What is your experience with Zillow Home Values?

Have you recently sold your house? If so, did you lookup the value using the Zillow Home Values tool prior to setting the price? How accurate was the pricing tool? We would love to hear from you. Let us know what the Zillow Home Values estimate was for your house as well as the sale price and address of the home you sold. Is it possible that this technology will replace the need for a real estate agent to provide sellers with a market analysis? We don’t think so, but let’s have the discussion.

Other home value estimators include the Chase Home Value Estimator, Redfin’s “How Much is My House Worth” and the RE/MAX Home Value Estimator. If you have first-hand experience and feedback on any of these tools, please comment below.

We know from talking with many real estate agents that most home sellers have viewed the Zillow valuation tool prior to contacting a real estate agent. It’s normal for clients to want be armed with accurate information so that they can engage in an intelligent conversation with their real estate agent. We also know from experience that this decision can effect a sellers decision regarding the real estate agent they ultimately decide to hire. The problem with the Zillow tool however, is that it often gives sellers an inaccurate idea (problematic when it’s too high) as to the value of their house.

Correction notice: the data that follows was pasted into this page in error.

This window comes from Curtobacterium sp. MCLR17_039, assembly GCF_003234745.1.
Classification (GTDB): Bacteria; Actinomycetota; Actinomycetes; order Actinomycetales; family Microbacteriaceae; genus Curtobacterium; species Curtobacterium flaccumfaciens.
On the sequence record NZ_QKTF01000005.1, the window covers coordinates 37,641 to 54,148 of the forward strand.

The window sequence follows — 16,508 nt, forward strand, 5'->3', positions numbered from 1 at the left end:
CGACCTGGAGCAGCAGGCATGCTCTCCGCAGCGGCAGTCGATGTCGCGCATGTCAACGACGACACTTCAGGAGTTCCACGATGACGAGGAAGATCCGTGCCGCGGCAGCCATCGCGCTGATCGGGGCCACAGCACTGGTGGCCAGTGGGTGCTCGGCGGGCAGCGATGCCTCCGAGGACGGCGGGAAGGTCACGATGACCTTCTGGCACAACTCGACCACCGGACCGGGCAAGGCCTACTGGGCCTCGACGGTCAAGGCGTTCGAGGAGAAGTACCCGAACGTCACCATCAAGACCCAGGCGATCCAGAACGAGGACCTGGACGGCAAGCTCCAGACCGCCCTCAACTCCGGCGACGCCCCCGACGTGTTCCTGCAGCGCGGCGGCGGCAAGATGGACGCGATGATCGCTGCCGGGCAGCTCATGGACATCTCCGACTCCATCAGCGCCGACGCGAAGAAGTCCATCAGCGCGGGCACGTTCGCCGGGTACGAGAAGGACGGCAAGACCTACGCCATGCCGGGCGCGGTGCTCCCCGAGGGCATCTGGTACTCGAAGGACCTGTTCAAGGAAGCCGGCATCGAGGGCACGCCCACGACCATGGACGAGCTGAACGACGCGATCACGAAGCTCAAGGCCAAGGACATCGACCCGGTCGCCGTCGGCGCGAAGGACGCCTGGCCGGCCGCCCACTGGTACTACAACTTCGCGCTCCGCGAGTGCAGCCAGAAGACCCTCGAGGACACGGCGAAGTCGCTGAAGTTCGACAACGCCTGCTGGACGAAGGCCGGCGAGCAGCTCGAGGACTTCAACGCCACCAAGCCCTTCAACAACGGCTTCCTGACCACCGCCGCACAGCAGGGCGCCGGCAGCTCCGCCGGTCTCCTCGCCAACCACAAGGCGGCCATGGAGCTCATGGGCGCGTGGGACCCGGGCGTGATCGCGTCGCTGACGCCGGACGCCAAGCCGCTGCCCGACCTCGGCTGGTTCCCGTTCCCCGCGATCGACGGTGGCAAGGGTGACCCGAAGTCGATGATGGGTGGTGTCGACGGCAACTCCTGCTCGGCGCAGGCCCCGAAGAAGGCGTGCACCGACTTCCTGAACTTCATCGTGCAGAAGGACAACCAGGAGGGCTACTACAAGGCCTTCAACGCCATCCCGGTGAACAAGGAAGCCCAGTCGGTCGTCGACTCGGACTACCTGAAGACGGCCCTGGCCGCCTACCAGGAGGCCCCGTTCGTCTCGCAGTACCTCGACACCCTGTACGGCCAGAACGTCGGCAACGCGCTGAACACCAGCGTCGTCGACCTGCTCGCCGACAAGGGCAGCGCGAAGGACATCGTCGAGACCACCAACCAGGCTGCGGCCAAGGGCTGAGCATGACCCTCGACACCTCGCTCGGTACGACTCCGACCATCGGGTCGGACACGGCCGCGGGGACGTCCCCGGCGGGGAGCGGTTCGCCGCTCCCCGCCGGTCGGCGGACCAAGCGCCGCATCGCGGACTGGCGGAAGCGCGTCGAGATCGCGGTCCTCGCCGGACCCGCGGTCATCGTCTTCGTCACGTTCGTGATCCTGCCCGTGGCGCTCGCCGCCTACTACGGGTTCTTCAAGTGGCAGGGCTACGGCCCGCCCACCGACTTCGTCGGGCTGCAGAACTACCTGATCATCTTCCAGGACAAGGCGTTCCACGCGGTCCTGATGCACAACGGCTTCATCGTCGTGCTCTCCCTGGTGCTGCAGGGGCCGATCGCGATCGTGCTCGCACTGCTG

Consider the following scenario. We looked up a random house that is currently for sale in Fremont, California. 44192 Lupine Place. It is currently listed for sale at $1,680,000. This is about $150,000 less than the Zillow “Zestimate” price of $1,821,317. According to Zillow the house has been on the market for more than 130 days. This is above the average market time for a house in the area. When we dig a little deeper we notice that the house was originally listed for sale more than 130 days ago, in fact it has been on the market for more than nine months. Zillow isn’t reflecting the real number of days on the market because the listings was cancelled and then re-listed, thus resetting the days on the market counter. We noticed that the house was originally listed very close to the current Zillow Zestimate price, $1,820,000. Even more interesting is that at the time of the original listing, the Zillow Zestimate was $2.3M. 

Zillow Estimate for Home

 

So, imagine you are the owner of this house and you look online prior to contacting a local real estate agent. You see that the Zillow estimate is $2.3M. You meet with a couple of real estate agents and hopefully, they all tell you the value isn’t anywhere near $2.3M. But, you’re pushy and you believe that accuracy of the multi-billion dollar corporation that is Zillow! How could they be wrong you think???

 

Incorrect Zillow Home Value

 

 

Real Estate Agent #1

This agent really wants to get the listing and after hearing you tell him that the values is $2.3M he tries to explain that the value isn’t that high. He shows you recent sales comparables and convinces you that the house is really worth somewhere around $1.8M. At first you think, “this guy is crazy, how can it be worth $500,000 less than Zillow is telling me?”

Real Estate Agent #2

The most realistic of the agents tells you the house is worth $1.6M. You are starting to feel a bit uneasy and now you’re leaning toward using the first agent you met with. 

Real Estate Agent #3

This agent thinks the house is worth $1.7M. You’re starting to think that all real estate agents are just interested in making a quick sale so they can earn their commission and move-on to the next deal!